Clarissa Rile Hayward

Associate Chair of Political Science
Professor of Political Science, Philosophy (By Courtesy), and Urban Studies (Affiliate)
PHD, Yale University
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    • Washington University
    • MSC 1063-228-207
    • One Brookings Drive
    • St. Louis, MO 63130-4899
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    Professor Hayward is a contemporary political theorist whose research and teaching focus on theories of power, democratic theory, theories of identity, and American urban politics.


    Hayward's research and teaching focus on questions central to understanding and evaluating political life:

    • What is social power, and how does it shape human freedom?
    • What does democratic government entail, and what are its practical and institutional implications?
    • How do social actors create and maintain identities?

    Her most recent book, How Americans Make Race: Stories, Institutions, Spaces (Cambridge University Press, 2013), was co-winner of the American Political Science Association's prize for the Best Book in Urban Politics in 2014. Hayward is also author of De-Facing Power (Cambridge University Press, 2000) and co-editor (with Todd Swanstrom) of Justice and the American Metropolis (University of Minnesota Press, 2011). In addition, she has published many articles in edited volumes and in journals, such as the American Political Science Review, Constellations, Contemporary Political Theory, the Journal of PoliticsPolity, and Political Theory. Her research has been supported by the National Academy of Education/Spencer Foundation, the National Endowment for the Humanities, the Institute for Advanced Study in Princeton, the Edmond J. Safra Center for Ethics at Harvard, and Harvard Kennedy School's Ash Center for Democratic Governance and Innovation.

    Professor Hayward has been the Associate Chair of Political Science since July 2023.

    Selected Publications

    How Americans Make Race. Cambridge, UK: Cambridge University Press, 2013.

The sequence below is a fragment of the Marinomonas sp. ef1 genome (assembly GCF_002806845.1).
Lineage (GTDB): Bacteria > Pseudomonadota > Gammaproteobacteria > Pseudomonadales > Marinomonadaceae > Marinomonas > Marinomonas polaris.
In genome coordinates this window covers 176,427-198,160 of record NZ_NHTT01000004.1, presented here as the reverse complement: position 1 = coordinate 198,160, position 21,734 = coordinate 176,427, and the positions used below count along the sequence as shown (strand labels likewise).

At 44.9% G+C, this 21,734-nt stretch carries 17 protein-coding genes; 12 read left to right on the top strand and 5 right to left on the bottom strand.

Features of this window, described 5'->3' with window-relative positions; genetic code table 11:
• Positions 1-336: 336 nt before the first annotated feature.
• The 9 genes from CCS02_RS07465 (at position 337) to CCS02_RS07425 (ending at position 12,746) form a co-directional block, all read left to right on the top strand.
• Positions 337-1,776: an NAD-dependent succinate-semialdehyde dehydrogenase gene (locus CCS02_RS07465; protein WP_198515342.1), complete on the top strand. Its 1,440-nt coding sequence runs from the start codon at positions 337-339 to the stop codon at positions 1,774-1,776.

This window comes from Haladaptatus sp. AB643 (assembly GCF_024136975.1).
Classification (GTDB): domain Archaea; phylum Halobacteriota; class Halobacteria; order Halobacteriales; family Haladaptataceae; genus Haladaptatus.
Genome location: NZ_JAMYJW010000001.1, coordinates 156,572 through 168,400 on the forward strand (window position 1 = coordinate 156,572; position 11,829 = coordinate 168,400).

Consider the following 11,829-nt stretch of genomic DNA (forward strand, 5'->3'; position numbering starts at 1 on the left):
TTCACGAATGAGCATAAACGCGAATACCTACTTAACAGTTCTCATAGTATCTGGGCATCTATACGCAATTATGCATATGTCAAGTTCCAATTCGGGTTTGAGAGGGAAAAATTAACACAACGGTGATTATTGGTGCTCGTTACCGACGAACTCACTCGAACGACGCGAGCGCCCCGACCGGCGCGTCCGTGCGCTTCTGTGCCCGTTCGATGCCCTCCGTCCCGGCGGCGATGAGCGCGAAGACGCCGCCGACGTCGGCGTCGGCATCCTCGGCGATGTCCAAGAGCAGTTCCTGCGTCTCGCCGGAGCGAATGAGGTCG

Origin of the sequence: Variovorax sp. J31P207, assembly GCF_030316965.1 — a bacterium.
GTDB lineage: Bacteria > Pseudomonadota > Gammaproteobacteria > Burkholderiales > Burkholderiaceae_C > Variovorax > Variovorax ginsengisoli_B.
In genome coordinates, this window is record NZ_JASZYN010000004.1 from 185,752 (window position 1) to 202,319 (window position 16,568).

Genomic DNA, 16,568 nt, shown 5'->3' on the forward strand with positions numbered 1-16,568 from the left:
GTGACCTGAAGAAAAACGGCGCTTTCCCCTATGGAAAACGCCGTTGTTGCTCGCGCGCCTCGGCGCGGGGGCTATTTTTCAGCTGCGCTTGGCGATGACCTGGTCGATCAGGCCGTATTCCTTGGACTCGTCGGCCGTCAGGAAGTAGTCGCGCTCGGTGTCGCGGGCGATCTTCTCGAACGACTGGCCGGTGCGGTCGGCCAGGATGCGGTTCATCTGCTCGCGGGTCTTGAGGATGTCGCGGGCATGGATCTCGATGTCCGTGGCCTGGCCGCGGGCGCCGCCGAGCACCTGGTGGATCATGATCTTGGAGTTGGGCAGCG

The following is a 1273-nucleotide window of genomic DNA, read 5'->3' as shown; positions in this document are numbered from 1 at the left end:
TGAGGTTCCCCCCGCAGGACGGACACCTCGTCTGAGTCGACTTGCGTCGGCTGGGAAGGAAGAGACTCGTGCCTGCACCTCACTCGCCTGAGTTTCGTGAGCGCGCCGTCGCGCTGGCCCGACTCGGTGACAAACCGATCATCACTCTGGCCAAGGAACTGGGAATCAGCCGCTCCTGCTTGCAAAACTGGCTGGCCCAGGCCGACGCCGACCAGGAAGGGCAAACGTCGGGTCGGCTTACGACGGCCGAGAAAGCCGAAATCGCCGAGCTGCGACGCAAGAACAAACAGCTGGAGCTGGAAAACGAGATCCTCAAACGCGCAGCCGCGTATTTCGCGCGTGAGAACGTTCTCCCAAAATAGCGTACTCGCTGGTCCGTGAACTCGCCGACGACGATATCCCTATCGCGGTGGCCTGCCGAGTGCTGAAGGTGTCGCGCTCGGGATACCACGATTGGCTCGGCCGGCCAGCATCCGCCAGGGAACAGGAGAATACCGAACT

"What Can Political Freedom Mean in a Multicultural Democracy?" Political Theory 39:4 (August 2011), 468-97.

    De-facing Power. Cambridge, UK: Cambridge University Press, 2000.


    Introduction to Political Theory

    Foundations of American Democracy (American political thought)

    History of Political Thought II (social contract theory)

    History of Political Thought III (19th century political thought)

    Power, Justice, and the City

    Democracy: Theory and Practice

    Graduate Proseminar in Political Theory

    De-Facing Power

    De-Facing Power

    In this major contribution to the power debate, Clarissa Rile Hayward challenges the prevailing view of power as something powerful people have and use. Rather than seeing it as having a "face," she argues for a view of power as a complex network of social boundaries--norms, identities, institutions--which define individual freedom, for "powerful" and "powerless" alike. The book's argument is supported by a comparative analysis of relationships within two ethnically-diverse educational settings--a low-income, predominantly African-American urban school; and an affluent, predominantly white, suburban school.

    Justice and the American Metropolis

    Justice and the American Metropolis

    Today’s American cities and suburbs are the sites of “thick injustice”—unjust power relations that are deeply and densely concentrated as well as opaque and seemingly intractable. Thick injustice is hard to see, to assign responsibility for, and to change.

    Identifying these often invisible and intransigent problems, this volume addresses foundational questions about what justice requires in the contemporary metropolis. Essays focus on inequality within and among cities and suburbs; articulate principles for planning, redevelopment, and urban political leadership; and analyze the connection between metropolitan justice and institutional design. In a world that is progressively more urbanized, and yet no clearer on issues of fairness and equality, this book points the way to a metropolis in which social justice figures prominently in any definition of success.

    How Americans Make Race

    How Americans Make Race

    How do people produce and reproduce identities? In How Americans Make Race, Clarissa Rile Hayward challenges what is sometimes called the “narrative identity thesis”: the idea that people produce and reproduce identities as stories. Identities have greater staying power than one would expect them to have if they were purely and simply narrative constructions, she argues, because people institutionalize identity-stories, building them into laws, rules, and other institutions that give social actors incentives to perform their identities well, and because they objectify identity-stories, building them into material forms that actors experience with their bodies.